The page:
Asaf Shimoni
Asaf Shimoni

Passover 2017: Freedom and ethics = to live in Israel

Since arriving in Israel just over nine months ago (as a returning oleh) I have found that Israel is the freest, most ethical and most exciting place in the world despite its problems.

Since my return I have been warmly received by everyone in Israel, with the exception of those who purportedly welcome new immigrants.

I have also realized that the problems I have encountered are the same that face most Israeli citizens and potential immigrants.

Politicians should do as people wish instead of engaging in polemics

The people of Israel are free. So why does the government not do as they wish? Why is the government still undermining communal lifestyles? Why impose age restrictions in a culture which stimulates contact between people of all ages? Why not invest more in healthcare? How about bringing Western immigrants of all ages and economic statuses to Israel?

People long for communal lifestyle

Israel is full of returning residents, immigrants, former and present members of kibbutzim and moshavim, students, families and singles who yearn for the lifestyle of the non-privatized kibbutz. Hundreds of thousands of Israelis and potential olim desire this lifestyle, but they are discouraged by government regulations and a co-opted minority on the kibbutzim.

Following the 1973 Yom Kippur War Israel and the kibbutzim were faced by numerous economic, political and moral crises. The worldwide economic crisis and hyperinflation in Israel combined by the rise to power of ‘right-wing’ parties (with the help of Israel’s poorer Sephardic and Eastern communities) had disastrous consequences for the kibbutzim.

Why did those who produce the most get so little?

Although two percent of the population were producing nearly ten percent of the GNP and defending the country’s borders they were powerless against a parliament controlled by the former opposition. During the period of hyperinflation kibbutzim which grew by ten percent a year had to pay banks 20 percent interest and also pay taxes to a hostile government which controlled the flow of money.

This was augmented by a demographic decline since few of those born on a kibbutz wanted to spend the rest of their lives in a small paradise discussing five-year plans; most left to explore the world beyond. Moreover the general mood in Israel in the late 1970s and the 1980s was less optimistic than it is today.

Israel strong democracy because it was allied with the West

Nearly three decades following these crises Israel is a strong and vibrant democracy – thanks in large part to a government which was allied to the West during the Cold War. However in an age when most Americans have to google Bolshevism the ‘Left’ and the ‘Right’ in Israel are still at each other’s throats.

Of course the country’s citizens could care less about battles based on terminology, but who cares about them?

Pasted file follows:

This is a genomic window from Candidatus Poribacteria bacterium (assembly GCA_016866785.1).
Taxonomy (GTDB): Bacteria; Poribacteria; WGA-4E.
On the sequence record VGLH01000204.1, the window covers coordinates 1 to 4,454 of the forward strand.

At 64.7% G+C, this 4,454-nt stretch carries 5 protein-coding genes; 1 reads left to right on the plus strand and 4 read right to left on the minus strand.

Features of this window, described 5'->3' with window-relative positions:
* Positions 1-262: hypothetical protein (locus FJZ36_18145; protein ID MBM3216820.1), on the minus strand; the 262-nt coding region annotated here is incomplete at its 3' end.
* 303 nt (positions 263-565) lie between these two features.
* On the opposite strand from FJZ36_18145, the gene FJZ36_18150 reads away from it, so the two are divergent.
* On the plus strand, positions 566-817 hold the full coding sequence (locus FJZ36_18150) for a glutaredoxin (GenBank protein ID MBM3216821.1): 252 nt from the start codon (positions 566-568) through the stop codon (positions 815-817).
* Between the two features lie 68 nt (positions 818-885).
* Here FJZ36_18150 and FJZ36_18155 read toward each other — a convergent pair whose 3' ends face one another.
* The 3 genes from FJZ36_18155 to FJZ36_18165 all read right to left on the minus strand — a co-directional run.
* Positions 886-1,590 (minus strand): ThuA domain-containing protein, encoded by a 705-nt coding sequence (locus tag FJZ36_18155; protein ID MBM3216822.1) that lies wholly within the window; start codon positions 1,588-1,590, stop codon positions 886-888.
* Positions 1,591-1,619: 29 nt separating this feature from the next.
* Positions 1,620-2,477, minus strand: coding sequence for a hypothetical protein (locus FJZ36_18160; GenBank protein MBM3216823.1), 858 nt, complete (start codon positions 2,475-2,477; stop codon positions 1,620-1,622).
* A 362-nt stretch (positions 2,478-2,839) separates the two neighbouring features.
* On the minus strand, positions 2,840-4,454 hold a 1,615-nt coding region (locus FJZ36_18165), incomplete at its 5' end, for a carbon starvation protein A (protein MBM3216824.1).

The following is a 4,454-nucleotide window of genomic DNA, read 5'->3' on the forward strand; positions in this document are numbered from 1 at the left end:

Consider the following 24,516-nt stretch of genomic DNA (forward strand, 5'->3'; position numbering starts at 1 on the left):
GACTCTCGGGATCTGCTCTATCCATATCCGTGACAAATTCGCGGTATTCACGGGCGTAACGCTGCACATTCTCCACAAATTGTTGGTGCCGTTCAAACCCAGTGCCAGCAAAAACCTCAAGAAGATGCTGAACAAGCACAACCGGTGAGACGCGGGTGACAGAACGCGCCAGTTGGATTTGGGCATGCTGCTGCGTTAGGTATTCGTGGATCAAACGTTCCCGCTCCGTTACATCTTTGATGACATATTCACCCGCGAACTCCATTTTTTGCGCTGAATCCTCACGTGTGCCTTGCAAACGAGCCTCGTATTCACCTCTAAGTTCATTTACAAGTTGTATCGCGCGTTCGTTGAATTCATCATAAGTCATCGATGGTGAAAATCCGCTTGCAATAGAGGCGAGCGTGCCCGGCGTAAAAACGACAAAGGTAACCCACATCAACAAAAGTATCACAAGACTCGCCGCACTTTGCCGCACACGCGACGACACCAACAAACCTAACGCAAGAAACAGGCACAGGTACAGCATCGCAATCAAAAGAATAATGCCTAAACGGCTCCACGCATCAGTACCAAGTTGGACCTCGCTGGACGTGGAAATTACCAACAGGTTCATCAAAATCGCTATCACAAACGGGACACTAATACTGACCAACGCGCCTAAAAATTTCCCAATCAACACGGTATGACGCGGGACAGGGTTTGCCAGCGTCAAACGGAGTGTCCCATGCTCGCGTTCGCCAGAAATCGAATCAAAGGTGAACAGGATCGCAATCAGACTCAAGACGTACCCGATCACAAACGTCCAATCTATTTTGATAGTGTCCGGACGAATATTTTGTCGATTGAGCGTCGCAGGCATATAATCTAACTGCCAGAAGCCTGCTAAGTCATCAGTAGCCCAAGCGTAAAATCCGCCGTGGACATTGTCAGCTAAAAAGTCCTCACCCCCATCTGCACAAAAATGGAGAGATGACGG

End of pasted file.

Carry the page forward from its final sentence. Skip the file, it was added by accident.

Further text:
Political parties obsessed by polemics

In real life the lifestyle of the religous and settlers in Judea and Samaria (all of whom receive massive government funding) is no less ‘left-wing’ than that of the former and present communal kibbutzim, but the government sees it as its duty to thwart the ‘Bolshevist peril’ at every turn. This makes no sense at all, but battles based on former and hypothetical situations rarely do.

Another illogical policy is betting that the present US government will be re-elected in less than four years. What if a large part of the US population, including many Jews, turn against Israel?

Present government policies deter aliyah

While Israel spends a fortune importing hundreds of thousands of foreign workers, many policies deter returning residents and new and potential immigrants. Returning residents are denied medical service for six months unless they pay 10,000 shekels to see a doctor, while economic immigrants and draft evaders from poor countries pay 16 shekels.

Does the end justify the means?

Why not point out to the world that Israel has accepted more than 400,000 non-Jews from the Former Soviet Union, where millions died following the collapse of the health and pension system? Or did the end justify the means?

The battles between the Bolshevists, capitalists and those in between was a hundred years ago. How about living in the present?

Invest in all Western Jews who want to return to their homeland

How about investing in bringing Western Jews to come to Israel to help Holocaust survivors and other elderly or disabled? Why not create and invest in new and present communal settlements and help Western Jews and Israelis who want to live there?

Invest in unity

Why have people waste hundreds of millions of hours a year waiting in lines? Prevention costs less than cures. Cutting health costs and physical and psychological neglect lead to greater costs. Attempting to create schisms between age groups, the religious and the so-called secular and the various ethnic communities doesn’t work anymore. People don’t buy it. Invest in the unity of the people of Israel.

About the Author
Asaf Shimoni is an author, journalist and translator who returned to Israel in 2016 after spending 40 years abroad, most of them in the Netherlands. He grew up near Boston, made aliyah while living on a kibbutz (from 1973 to 1976), and graduated from Syracuse University in 1978. He also lived some 5 years in Sicily. He is currently in Amsterdam to sort our affairs. He believes that the media should be as critical and truthful as possible.
Related Topics
Related Posts